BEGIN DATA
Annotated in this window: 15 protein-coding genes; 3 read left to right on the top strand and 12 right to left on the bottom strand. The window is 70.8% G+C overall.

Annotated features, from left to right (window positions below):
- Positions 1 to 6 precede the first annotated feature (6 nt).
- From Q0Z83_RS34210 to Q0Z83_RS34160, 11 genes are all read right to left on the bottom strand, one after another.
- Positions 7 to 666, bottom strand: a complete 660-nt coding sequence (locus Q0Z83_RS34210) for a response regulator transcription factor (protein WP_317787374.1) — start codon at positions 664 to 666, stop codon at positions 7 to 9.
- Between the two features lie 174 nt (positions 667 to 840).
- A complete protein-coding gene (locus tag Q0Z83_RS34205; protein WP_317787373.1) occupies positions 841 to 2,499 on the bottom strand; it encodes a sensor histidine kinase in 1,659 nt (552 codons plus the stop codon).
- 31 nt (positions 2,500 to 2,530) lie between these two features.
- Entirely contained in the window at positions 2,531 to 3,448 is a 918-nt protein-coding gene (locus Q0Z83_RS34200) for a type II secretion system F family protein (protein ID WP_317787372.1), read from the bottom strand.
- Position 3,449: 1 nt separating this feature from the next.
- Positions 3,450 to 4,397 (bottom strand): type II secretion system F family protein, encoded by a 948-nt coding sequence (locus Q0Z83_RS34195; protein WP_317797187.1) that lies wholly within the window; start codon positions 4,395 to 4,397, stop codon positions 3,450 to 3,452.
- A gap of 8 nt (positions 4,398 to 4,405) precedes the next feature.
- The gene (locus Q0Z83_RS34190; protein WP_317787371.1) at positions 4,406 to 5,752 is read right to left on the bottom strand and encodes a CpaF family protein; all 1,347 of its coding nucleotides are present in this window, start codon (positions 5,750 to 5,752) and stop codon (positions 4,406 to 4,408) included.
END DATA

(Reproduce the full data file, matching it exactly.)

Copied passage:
Annotated in this window: 15 protein-coding genes; 3 read left to right on the top strand and 12 right to left on the bottom strand. The window is 70.8% G+C overall.

Annotated features, from left to right (window positions below):
- Positions 1 to 6 precede the first annotated feature (6 nt).
- From Q0Z83_RS34210 to Q0Z83_RS34160, 11 genes are all read right to left on the bottom strand, one after another.
- Positions 7 to 666, bottom strand: a complete 660-nt coding sequence (locus Q0Z83_RS34210) for a response regulator transcription factor (protein WP_317787374.1) — start codon at positions 664 to 666, stop codon at positions 7 to 9.
- Between the two features lie 174 nt (positions 667 to 840).
- A complete protein-coding gene (locus tag Q0Z83_RS34205; protein WP_317787373.1) occupies positions 841 to 2,499 on the bottom strand; it encodes a sensor histidine kinase in 1,659 nt (552 codons plus the stop codon).
- 31 nt (positions 2,500 to 2,530) lie between these two features.
- Entirely contained in the window at positions 2,531 to 3,448 is a 918-nt protein-coding gene (locus Q0Z83_RS34200) for a type II secretion system F family protein (protein ID WP_317787372.1), read from the bottom strand.
- Position 3,449: 1 nt separating this feature from the next.
- Positions 3,450 to 4,397 (bottom strand): type II secretion system F family protein, encoded by a 948-nt coding sequence (locus Q0Z83_RS34195; protein WP_317797187.1) that lies wholly within the window; start codon positions 4,395 to 4,397, stop codon positions 3,450 to 3,452.
- A gap of 8 nt (positions 4,398 to 4,405) precedes the next feature.
- The gene (locus Q0Z83_RS34190; protein WP_317787371.1) at positions 4,406 to 5,752 is read right to left on the bottom strand and encodes a CpaF family protein; all 1,347 of its coding nucleotides are present in this window, start codon (positions 5,750 to 5,752) and stop codon (positions 4,406 to 4,408) included.